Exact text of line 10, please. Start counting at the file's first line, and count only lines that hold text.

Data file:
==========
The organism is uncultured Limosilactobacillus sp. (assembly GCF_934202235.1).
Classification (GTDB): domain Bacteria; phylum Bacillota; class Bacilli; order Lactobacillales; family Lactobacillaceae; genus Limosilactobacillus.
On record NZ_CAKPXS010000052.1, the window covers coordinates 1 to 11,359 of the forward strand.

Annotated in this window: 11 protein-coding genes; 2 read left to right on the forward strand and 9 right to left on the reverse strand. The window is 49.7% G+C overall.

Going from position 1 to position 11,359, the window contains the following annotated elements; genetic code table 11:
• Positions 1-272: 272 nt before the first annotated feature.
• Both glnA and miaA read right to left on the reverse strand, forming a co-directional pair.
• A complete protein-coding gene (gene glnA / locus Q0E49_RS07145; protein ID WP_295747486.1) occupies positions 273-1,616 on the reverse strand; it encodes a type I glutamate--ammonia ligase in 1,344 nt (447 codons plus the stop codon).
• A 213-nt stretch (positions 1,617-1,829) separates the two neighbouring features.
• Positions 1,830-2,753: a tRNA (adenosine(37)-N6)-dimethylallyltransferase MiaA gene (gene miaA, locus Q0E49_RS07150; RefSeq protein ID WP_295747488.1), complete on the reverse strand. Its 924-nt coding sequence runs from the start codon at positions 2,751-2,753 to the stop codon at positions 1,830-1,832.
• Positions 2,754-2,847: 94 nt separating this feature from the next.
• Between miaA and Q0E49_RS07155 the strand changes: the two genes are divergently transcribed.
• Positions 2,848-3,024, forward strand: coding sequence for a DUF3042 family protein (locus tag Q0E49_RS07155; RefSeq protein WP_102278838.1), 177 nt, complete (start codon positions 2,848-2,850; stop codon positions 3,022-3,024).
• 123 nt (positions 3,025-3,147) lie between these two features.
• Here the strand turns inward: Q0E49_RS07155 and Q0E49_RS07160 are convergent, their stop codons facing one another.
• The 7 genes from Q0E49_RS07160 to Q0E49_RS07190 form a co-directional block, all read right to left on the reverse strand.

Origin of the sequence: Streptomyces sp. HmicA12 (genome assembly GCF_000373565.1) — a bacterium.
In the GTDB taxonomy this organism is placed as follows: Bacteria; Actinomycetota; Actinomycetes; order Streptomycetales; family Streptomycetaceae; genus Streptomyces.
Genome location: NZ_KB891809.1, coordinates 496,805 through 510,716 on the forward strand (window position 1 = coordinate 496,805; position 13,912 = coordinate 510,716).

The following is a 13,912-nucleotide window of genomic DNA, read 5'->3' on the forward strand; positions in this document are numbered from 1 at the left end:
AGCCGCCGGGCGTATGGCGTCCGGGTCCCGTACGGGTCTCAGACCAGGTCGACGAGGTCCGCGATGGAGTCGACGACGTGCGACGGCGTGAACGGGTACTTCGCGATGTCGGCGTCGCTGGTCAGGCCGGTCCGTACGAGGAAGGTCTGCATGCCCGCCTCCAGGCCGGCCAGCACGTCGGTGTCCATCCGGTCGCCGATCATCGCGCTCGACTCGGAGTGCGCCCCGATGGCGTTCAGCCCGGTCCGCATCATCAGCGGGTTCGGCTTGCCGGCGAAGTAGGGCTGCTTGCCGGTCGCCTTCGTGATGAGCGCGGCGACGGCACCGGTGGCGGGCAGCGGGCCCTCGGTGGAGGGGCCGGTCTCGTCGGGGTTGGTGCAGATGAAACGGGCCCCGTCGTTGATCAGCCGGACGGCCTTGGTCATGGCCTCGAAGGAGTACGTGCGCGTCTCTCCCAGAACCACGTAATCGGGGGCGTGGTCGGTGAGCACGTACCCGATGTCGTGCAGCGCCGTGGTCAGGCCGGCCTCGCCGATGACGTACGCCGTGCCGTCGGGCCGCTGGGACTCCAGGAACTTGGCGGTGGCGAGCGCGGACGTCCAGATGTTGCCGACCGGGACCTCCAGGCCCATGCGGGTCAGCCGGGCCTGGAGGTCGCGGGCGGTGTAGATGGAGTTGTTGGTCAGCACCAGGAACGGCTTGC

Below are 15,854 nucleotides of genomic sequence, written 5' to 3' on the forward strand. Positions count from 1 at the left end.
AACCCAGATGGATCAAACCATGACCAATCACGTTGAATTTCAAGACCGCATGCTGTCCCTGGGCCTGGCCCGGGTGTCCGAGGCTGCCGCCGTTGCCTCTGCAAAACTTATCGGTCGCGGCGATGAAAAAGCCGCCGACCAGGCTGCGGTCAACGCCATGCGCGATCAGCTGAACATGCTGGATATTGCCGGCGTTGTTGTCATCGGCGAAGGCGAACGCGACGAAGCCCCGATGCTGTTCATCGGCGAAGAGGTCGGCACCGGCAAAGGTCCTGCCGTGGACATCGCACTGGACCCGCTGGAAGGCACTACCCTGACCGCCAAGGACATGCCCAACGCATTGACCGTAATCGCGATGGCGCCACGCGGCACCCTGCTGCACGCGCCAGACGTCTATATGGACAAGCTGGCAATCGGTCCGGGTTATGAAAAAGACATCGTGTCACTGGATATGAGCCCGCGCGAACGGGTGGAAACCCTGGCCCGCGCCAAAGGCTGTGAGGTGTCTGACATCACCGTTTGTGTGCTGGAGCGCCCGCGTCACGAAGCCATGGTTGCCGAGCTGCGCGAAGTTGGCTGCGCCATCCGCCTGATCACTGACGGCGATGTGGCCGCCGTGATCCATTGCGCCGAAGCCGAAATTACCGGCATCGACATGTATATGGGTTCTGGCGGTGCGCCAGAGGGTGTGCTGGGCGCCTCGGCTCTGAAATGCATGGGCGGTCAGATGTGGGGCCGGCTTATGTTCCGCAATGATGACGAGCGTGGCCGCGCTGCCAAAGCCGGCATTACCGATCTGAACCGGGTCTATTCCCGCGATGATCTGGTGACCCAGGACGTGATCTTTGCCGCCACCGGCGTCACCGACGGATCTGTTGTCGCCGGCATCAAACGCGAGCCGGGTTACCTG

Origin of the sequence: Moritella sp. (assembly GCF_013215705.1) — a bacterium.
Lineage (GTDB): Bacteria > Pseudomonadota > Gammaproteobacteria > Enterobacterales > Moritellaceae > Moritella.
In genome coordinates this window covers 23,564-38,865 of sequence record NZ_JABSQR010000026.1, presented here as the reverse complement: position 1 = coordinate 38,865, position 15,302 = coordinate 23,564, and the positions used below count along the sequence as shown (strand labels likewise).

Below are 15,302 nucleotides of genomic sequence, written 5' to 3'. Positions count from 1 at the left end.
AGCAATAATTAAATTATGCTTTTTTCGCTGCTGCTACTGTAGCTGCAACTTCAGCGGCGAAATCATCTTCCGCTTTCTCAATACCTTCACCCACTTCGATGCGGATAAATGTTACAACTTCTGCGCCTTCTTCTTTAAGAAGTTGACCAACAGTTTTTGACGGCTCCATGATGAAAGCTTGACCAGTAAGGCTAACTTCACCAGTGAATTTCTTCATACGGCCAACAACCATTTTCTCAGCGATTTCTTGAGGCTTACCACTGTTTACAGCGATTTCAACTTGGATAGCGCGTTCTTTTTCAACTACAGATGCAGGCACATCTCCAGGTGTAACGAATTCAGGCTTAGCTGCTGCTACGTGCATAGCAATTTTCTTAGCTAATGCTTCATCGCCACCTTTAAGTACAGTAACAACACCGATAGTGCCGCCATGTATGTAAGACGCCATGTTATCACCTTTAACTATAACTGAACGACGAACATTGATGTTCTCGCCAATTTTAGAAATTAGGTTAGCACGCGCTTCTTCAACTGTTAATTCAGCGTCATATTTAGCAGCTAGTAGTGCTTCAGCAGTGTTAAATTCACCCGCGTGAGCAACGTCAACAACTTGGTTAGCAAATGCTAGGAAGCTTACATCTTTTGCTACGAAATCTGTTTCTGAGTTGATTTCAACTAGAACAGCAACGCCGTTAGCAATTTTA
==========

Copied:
• Positions 1,830-2,753: a tRNA (adenosine(37)-N6)-dimethylallyltransferase MiaA gene (gene miaA, locus Q0E49_RS07150; RefSeq protein ID WP_295747488.1), complete on the reverse strand. Its 924-nt coding sequence runs from the start codon at positions 2,751-2,753 to the stop codon at positions 1,830-1,832.